Kamis, 15 November 2012

Glutathione, Stem Cell Treatments and Ageing

In our Filipino culture, it is accepted, and we are not shocked, when acquaintances come up to us and say outright "you look fat!" or "you look old!" Surely we're used to it, but it may add into the growing popularity of anti-oxidant and anti-aging products around.

Who wouldn't want to look good and younger (than our age)? But wouldn't the more important question be, "do I feel good?" "Do I feel healthy?" "Why do I feel 'older' than my age?"

We usually correlate aging with the appearance of age-related and degenerative diseases such as arthritis, diabetes, heart disease, alzheimers, and many more. Aside from products that try to delay outward appearance of aging, there are a lot of products that promote being able to move more, bike, go ballroom dancing, play with grandkids, etc.

So it's not really about stopping the hands of time and living forever, isn't it? It's about being able to sustain a certain quality of life despite aging.

So why do our bodies' age? There are 2 main schools of thought when it comes to aging:

1. Structural

There are several theories on aging that goes deep to the study of cells, but the 2 most popular are the 'wear and tear' theory where the changes in a person's body is the accumulation of its everyday use, like a machine that's brand new compared to one that is 10 years old, for example; and another popular one is the free-radical theory. Free radicals are atoms or molecules that has an unpaired electron (remember chemistry way back?) because of a chemical reaction. These reactions also occur in our cells and free radicals accumulate in our cells causing cellular damage - and speeds up the aging process. The accumulation of free radicals is further induced by our environment, e.g. industrial smoke, chemicals, pesticides, radiation, etc..

2. Genetic

There are also a number of theories that went further into the study of genes and DNA. Simply put, there are a number of genes that attribute to longer life spans of people. We see this theory in real life as traits in particular families, where children live around the same life span as their parents. What was interesting is a study on 'centenarians' done by Dr. Thomas Perls of Harvard School of Medicine. Centenarians, as the name suggests, are people who have lived for more than 100 years and Dr. Perls did his study in a geriatric rehabilitation center. Dr. Perls assumption, (as my assumption, and perhaps your assumption would be the same), is that the oldest residents of the center would be the 'sickest' residents. But this is not necessarily so, as it turns out. Those that live for a long time, e.g. >90 years, are those that are free of degenerative diseases while their contemporaries who have live relatively shorter life spans, have developed heart disease or type II diabetes at say, 40 or 50 years of age.

Our genes don't necessarily predict our life span and the diseases that we will have. Our genes are not 'magic mirrors' that tell us neither the future nor a 'curse' on what's to come to us in the future. Rather, it's a tendency. The ability to live a long and healthy life is a combination of both our genetic disposition and our lifestyle, and the 2 schools of thought about aging shows this.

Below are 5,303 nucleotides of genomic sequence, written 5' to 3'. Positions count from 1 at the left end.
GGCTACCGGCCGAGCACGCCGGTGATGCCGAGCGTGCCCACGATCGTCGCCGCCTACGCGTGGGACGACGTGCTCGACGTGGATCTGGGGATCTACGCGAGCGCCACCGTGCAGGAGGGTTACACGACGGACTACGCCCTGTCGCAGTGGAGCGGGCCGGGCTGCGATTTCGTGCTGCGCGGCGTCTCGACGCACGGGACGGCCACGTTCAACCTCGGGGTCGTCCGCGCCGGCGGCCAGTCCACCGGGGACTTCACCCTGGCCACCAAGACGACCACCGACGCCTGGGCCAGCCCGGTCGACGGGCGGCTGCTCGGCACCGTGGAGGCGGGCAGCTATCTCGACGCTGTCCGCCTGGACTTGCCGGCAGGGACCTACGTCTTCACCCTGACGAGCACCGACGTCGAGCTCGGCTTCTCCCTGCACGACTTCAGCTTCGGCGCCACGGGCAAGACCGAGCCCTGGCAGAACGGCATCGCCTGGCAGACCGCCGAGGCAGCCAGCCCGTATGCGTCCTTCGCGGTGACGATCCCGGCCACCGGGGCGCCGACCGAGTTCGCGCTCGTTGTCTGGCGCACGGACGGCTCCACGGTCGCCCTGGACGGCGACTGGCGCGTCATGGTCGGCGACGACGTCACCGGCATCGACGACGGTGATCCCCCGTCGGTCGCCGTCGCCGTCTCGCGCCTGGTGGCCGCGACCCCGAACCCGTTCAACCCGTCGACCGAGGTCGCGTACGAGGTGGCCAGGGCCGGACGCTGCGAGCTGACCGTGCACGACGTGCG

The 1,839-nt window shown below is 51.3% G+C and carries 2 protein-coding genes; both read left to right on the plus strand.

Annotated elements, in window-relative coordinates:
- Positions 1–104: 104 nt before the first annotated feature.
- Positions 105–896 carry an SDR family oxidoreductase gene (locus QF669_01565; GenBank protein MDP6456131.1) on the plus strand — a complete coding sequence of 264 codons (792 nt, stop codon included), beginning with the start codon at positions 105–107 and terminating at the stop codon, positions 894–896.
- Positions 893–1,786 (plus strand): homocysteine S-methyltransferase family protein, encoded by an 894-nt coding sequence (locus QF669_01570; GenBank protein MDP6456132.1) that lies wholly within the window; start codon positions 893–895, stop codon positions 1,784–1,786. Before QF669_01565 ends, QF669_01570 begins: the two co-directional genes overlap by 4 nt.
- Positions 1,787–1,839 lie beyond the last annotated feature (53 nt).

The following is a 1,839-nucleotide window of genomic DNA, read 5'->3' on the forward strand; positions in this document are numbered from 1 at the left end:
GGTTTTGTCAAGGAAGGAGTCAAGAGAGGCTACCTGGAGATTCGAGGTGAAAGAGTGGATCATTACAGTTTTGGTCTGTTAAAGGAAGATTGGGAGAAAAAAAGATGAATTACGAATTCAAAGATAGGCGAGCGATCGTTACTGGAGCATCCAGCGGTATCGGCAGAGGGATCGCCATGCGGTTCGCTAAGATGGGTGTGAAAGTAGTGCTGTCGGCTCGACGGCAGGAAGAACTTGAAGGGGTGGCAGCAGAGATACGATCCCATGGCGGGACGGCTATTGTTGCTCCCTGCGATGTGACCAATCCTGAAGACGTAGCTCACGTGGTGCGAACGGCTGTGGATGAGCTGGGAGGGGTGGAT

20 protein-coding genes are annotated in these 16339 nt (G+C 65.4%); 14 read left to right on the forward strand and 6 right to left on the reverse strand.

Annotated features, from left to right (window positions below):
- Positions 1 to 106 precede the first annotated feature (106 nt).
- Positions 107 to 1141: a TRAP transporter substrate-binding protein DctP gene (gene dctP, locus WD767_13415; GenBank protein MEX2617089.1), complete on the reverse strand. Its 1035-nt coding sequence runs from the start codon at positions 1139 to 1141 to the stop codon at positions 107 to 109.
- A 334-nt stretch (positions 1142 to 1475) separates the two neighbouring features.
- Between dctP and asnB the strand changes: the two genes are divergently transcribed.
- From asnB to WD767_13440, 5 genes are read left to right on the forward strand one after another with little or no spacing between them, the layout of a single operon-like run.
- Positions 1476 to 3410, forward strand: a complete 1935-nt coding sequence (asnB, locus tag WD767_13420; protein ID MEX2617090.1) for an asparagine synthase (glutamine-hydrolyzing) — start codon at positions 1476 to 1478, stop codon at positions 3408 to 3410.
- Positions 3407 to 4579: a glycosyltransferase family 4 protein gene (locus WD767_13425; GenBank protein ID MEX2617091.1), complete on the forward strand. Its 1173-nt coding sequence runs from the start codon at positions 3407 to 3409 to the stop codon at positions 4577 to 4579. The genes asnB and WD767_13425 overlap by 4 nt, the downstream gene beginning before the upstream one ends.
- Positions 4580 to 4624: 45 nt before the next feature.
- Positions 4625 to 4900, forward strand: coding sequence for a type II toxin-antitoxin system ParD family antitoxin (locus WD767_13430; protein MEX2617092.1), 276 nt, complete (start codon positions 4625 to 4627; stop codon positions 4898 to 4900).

Where there are free radicals there are anti-oxidants:

Since these chemical reactions, free radicals, occur naturally in our bodies, our bodies also have natural systems that work to get rid of these free radicals. We call them antioxidant enzyme systems, there are 3 but the most popular that we all know is that of the enzyme, glutathione. Yes, our bodies produce our own anti-oxidants and one of them is glutathione. How it works is that the anti-oxidants are molecules with an atom that has an extra space for the electron from the free-radical.

So there is actually a lot of science behind the different glutathione products, or rather, since we cannot use glutathione per se, substances that become or stimulate the production of glutathione in our bodies. And there are many more anti-oxidants; the most common are 3 vitamins, A, C and E.

One tip for those of us that are taking anti-oxidant supplements: Take different kinds of anti-oxidants because different anti-oxidants work at different parts of the body and anti-oxidants stimulate other anti-oxidants, especially those that are already in our bodies.

Another tip, is to remember that our environment adds more free-radicals to our bodies, let's be conscious about how we live, where we spend most of our time, what we breathe, what we use and what we eat - stay as natural (unprocessed) and organic as we can.

I'll end with the growing popularity of stem cell treatment. Do they really help keep us younger?

Stem cells are undifferentiated cells. It explains how a simple egg cell and sperm cell fertilize and develop into a complete human being. The beginning embryo is made up of stem cells, undifferentiated, just a small small ball of cells, and then these cells turn into brains cells, nerve cells, liver cells, blood, muscle, bone, skin, and so on. So the theory in stem cell treatment is that when we introduce stem cells into the body, for example for a person with nerve damage, these stem cells will turn into nerve cells that help regenerate the damaged nerves. Imagine the impact this will bring to people with degenerative disease or traumas! The treatments are still experimental, so at this time, our best chance is still for prevention of degenerative diseases in the first place.

These insights help us catch a glimpse into the 'secrets' of keeping young. And the secret is that is it not about "stopping the hands of time" but more so living a full and healthy life, preventing degenerative diseases, as we grow older and older.